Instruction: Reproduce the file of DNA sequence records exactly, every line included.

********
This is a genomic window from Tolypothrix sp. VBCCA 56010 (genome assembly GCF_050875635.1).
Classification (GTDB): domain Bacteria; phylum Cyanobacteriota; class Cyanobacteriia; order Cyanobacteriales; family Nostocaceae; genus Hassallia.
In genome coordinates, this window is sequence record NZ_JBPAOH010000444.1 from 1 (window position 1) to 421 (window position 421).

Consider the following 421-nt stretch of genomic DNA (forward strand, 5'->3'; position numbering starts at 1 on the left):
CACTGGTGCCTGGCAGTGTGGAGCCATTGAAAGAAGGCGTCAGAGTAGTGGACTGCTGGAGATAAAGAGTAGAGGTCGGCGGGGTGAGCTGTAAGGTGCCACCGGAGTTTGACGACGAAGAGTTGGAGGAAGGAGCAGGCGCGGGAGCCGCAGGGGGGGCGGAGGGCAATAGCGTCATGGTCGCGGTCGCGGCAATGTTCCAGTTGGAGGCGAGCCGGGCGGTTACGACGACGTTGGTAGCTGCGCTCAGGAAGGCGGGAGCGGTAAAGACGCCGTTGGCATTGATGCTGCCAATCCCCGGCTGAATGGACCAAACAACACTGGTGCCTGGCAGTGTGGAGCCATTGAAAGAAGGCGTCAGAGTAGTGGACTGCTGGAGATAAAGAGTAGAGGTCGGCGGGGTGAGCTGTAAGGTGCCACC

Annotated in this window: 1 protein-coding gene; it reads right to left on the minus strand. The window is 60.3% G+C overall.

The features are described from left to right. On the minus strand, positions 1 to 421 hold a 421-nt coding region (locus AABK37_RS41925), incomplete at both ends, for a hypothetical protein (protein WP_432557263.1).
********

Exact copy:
This is a genomic window from Tolypothrix sp. VBCCA 56010 (genome assembly GCF_050875635.1).
Classification (GTDB): domain Bacteria; phylum Cyanobacteriota; class Cyanobacteriia; order Cyanobacteriales; family Nostocaceae; genus Hassallia.
In genome coordinates, this window is sequence record NZ_JBPAOH010000444.1 from 1 (window position 1) to 421 (window position 421).

Consider the following 421-nt stretch of genomic DNA (forward strand, 5'->3'; position numbering starts at 1 on the left):
CACTGGTGCCTGGCAGTGTGGAGCCATTGAAAGAAGGCGTCAGAGTAGTGGACTGCTGGAGATAAAGAGTAGAGGTCGGCGGGGTGAGCTGTAAGGTGCCACCGGAGTTTGACGACGAAGAGTTGGAGGAAGGAGCAGGCGCGGGAGCCGCAGGGGGGGCGGAGGGCAATAGCGTCATGGTCGCGGTCGCGGCAATGTTCCAGTTGGAGGCGAGCCGGGCGGTTACGACGACGTTGGTAGCTGCGCTCAGGAAGGCGGGAGCGGTAAAGACGCCGTTGGCATTGATGCTGCCAATCCCCGGCTGAATGGACCAAACAACACTGGTGCCTGGCAGTGTGGAGCCATTGAAAGAAGGCGTCAGAGTAGTGGACTGCTGGAGATAAAGAGTAGAGGTCGGCGGGGTGAGCTGTAAGGTGCCACC

Annotated in this window: 1 protein-coding gene; it reads right to left on the minus strand. The window is 60.3% G+C overall.

The features are described from left to right. On the minus strand, positions 1 to 421 hold a 421-nt coding region (locus AABK37_RS41925), incomplete at both ends, for a hypothetical protein (protein WP_432557263.1).